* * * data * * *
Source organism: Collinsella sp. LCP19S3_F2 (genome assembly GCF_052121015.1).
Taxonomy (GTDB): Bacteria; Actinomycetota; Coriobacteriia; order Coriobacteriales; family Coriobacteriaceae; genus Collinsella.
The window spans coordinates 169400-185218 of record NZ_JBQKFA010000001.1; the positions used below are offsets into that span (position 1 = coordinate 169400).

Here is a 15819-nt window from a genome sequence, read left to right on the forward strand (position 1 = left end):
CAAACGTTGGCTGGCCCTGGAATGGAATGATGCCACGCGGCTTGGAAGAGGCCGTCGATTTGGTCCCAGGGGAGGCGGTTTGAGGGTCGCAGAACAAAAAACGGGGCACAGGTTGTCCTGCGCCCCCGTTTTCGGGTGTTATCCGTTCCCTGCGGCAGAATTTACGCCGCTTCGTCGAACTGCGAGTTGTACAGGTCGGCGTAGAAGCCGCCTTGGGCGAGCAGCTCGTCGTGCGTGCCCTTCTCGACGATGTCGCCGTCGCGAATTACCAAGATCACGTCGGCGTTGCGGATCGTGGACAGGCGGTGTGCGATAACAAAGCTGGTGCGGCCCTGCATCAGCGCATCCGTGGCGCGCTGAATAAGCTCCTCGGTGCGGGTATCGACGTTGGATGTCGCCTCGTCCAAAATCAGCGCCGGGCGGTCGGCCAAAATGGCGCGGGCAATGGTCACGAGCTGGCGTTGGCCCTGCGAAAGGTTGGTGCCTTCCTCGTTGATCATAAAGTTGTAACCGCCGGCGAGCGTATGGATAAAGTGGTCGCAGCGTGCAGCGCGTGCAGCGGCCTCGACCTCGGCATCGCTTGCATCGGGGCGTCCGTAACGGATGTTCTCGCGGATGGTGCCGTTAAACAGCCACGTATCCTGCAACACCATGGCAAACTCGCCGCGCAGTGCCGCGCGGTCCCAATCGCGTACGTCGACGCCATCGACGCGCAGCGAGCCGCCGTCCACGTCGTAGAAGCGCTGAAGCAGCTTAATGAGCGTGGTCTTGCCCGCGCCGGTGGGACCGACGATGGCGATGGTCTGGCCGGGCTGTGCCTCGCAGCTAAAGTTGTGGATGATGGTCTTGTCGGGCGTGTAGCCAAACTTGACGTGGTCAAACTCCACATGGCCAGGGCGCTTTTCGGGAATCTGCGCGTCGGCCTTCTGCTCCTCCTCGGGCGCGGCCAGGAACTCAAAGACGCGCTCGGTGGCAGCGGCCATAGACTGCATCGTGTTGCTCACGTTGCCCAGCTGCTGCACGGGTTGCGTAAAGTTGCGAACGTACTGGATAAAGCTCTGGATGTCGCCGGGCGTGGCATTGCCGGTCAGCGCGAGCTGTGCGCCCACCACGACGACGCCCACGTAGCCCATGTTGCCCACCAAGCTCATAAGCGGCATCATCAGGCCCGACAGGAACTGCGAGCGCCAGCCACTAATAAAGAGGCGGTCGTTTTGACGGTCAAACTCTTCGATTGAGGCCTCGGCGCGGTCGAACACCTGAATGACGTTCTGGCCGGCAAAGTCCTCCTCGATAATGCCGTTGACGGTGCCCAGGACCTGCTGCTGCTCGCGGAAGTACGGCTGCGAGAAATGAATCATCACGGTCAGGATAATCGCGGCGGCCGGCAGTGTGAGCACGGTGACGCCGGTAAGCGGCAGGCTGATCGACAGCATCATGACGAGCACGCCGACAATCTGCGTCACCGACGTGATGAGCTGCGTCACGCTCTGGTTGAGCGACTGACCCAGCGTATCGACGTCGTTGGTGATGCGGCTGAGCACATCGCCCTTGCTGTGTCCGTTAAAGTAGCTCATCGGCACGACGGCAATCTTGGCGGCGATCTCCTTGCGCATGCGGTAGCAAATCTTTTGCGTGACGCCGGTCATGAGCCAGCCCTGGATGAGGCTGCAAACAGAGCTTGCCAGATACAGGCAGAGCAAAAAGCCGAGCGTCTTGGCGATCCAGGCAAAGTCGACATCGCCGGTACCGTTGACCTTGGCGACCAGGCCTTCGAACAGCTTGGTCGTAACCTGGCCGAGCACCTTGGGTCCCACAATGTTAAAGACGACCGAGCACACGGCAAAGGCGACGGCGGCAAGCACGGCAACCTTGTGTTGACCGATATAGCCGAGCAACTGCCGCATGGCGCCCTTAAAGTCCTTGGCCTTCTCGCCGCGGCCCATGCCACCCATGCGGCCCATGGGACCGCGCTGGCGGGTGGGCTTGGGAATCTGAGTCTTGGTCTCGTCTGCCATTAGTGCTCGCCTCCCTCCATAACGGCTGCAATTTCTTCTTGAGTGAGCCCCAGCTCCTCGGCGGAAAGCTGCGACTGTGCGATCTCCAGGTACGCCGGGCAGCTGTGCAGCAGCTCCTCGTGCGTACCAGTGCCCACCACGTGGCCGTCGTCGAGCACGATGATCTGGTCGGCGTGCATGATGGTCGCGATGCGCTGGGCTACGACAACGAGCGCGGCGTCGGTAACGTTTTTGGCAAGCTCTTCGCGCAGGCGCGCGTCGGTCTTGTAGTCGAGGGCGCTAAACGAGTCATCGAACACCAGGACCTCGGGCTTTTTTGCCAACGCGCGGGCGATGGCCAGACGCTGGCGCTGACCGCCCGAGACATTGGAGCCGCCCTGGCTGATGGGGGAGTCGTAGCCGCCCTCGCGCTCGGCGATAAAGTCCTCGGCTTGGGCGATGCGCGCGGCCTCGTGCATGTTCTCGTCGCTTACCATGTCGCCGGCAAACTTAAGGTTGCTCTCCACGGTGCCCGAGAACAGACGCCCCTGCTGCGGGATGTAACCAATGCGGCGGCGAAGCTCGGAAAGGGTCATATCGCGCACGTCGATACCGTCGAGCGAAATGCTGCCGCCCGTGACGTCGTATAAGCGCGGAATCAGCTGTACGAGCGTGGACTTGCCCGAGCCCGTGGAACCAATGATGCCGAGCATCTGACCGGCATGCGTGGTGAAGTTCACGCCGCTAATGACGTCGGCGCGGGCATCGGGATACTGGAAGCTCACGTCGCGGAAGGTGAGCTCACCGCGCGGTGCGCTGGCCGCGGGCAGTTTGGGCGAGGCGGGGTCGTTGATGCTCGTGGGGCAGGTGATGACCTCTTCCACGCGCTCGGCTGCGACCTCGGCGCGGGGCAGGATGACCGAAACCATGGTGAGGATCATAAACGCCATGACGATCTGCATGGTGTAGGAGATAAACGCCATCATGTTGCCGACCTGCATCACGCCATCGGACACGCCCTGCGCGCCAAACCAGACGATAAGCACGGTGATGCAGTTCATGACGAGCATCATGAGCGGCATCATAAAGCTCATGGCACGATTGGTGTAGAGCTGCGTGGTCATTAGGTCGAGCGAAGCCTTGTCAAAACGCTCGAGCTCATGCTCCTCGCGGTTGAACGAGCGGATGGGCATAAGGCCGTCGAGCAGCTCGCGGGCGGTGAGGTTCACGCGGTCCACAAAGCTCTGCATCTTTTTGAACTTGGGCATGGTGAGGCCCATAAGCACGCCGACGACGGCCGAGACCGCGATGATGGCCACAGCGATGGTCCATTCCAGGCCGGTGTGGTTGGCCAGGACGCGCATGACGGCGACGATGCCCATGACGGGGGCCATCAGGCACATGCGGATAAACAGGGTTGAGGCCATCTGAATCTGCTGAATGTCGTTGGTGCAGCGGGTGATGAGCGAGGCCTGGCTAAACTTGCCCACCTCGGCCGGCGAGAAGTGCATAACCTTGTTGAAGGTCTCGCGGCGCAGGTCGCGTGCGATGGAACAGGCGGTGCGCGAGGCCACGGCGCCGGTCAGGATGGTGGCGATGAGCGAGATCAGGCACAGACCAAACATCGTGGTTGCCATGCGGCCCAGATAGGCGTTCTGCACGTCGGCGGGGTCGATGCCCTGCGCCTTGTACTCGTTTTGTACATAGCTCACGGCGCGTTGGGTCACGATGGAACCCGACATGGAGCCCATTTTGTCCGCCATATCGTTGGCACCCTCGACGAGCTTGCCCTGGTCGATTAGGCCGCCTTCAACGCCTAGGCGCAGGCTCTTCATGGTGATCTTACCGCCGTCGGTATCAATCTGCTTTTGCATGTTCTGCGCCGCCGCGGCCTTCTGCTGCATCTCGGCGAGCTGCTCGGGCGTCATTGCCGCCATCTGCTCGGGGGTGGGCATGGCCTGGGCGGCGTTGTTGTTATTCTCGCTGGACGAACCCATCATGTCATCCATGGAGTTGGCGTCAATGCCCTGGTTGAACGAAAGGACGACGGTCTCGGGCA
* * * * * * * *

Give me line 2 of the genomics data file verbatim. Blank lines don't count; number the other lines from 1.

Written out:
Taxonomy (GTDB): Bacteria; Actinomycetota; Coriobacteriia; order Coriobacteriales; family Coriobacteriaceae; genus Collinsella.